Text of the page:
radio years . . .


radio deejay . . . 

For details about Ken's career in radio, which began as a rock 'n roll radio disc jockey in California, and then a News Director in Florida (which includes interviews with celebrities, senators, governors, and a future American president) go to:  --There is an interesting story that's briefly referenced within within my “Radio Years” page.  

my interview with Ted Kennedy . . . 

In 1976, before the Democratic Primary race, there were many high-ranking politicians gathered for a big political event at the Walt Disney Resort Hotel in Orlando. During my radio career I had gained a reputation for being able to secure exclusive (private) interviews with most of those I questioned. That included interviews with Jimmy Carter, with whom I had a private lunch, a 90-minute in-studio interview with Rosalyn Carter, and private interviews with my friend, Senator then later Governor Lawton Chiles of Florida. That was also the case when I interviewed U. S. Senator *Ted Kennedy, brother of John F. Kennedy at the Walt Disney Resort Hotel.

We had secured an ante room to the side and there was no one else in the room but the senator, his aide (I later learned that his aide was also his bodyguard), and myself. The interview was progressing nicely. I asked him about the rumors that his mother, Rose Kennedy, had misgivings about his seeking the presidency in light of the assassinations of both John F. Kennedy in 1963, and then Robert Kennedy, who had just won the California Primary for president in 1968. He replied that he was aware of his mother's concerns but that he was his "own man" and he would decide soon. Senator Kennedy knew that if he sought the U.S. Presidency he would first have to beat Jimmy Carter in the primary race for the Democratic Party.

for Kennedy, Chappaquiddick was a sore subject . . . 

But when I asked him the following question the atmosphere in the room changed dramatically. I asked,

"Senator Kennedy, if you do decide to challenge Jimmy Carter in the primary, and then become president, are you prepared for the inevitable questions you will get from the world media regarding Mary Jo Kopechne and Chappaquiddick, since the press has not been willing to let this issue go?" 

When I asked that question the senator's face got beet red, and he signaled to the other man in the room and that man tried to pick me up, then he shoved and pushed me towards the door. As I was being manhandled out of the room I shouted out at him,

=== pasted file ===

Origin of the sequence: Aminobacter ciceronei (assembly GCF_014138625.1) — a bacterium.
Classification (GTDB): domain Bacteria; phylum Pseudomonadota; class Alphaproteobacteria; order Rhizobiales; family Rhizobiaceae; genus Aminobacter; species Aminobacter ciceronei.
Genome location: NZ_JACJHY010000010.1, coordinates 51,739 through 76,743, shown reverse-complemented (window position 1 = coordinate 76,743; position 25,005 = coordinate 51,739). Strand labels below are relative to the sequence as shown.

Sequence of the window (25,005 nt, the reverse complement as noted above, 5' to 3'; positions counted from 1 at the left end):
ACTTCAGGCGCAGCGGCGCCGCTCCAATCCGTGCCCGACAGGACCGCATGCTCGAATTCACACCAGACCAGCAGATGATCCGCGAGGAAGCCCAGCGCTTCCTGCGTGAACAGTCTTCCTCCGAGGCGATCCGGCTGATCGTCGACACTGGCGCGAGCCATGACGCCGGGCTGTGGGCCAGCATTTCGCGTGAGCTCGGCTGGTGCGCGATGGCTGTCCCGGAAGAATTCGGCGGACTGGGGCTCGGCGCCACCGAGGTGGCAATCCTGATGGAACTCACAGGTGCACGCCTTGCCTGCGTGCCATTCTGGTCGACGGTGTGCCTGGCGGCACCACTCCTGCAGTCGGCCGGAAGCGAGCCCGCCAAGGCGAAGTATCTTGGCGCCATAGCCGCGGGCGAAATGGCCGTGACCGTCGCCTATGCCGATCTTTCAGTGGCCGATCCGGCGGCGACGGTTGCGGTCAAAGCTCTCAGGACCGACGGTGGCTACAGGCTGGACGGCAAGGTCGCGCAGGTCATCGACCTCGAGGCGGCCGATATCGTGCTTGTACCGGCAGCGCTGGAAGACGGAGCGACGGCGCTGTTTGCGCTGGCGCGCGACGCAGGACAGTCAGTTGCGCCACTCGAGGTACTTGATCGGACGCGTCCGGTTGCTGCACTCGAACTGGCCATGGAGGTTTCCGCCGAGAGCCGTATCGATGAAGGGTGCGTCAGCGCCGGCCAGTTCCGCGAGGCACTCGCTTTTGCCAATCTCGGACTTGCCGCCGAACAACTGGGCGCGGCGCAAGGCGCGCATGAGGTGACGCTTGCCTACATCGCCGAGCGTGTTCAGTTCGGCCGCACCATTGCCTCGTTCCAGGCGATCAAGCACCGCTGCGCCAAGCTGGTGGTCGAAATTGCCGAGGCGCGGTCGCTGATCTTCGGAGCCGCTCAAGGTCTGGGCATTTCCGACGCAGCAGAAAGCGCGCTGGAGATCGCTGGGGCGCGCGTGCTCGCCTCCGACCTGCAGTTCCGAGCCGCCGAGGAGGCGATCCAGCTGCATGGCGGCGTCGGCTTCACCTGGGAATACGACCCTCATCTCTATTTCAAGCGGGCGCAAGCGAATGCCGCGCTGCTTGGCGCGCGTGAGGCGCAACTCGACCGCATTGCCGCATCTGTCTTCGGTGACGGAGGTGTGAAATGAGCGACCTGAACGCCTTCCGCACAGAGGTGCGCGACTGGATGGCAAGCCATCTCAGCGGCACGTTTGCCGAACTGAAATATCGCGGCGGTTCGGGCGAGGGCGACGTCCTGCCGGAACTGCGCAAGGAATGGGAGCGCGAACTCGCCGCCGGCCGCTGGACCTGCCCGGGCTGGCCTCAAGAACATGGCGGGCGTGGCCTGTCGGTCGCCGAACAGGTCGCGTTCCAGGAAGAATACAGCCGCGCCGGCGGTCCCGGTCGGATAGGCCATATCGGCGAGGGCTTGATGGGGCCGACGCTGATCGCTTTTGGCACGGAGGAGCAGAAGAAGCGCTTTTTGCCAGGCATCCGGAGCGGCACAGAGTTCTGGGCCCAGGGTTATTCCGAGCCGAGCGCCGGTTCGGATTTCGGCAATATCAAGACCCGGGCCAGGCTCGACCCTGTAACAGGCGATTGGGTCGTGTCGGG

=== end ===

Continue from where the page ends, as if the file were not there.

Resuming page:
"Senator, if you can't handle questions like this now, how will you handle the world media when they ask you about it?"

Mary Jo Kopechne was killed when she and the senator left a party on Martha's Vineyard on July 18, 1969 and the senator's Oldsmobile ran off a bridge and sank into the water. Controversy surrounded the events of that night. Kennedy failed to contact authorities for some 10 hours after the car went into the water. Although the official report indicated Ms. Kopechne drowned, the scuba diver who recovered her body from the car said she had a pocket of air in the car that could have sustained her for hours, and she did not drown, but she suffocated. The coroner also confirmed that the 28-year-old Ms. Kopechne suffocated, although this information was suppressed for years.

It turned out that Democratic voters felt the trust issue was more important than the Kennedy name and Jimmy Carter won the Democratic Primary and eventually defeated Gerald Ford in the general election to become the 39th president of the United States. 

*Senator Edward (Ted) Kennedy died on August 25, 2009 of brain cancer.


The above story is featured in Ken's autobiography "The Prodigal Diaries," available on Amazon, Barnes & Noble, iTunes, and Kobo

If you would like to schedule Ken Simmons to speak to your church or organization he can be contacted at: Ken Simmons Ministries, Ontario, California or call (909) 957-8882.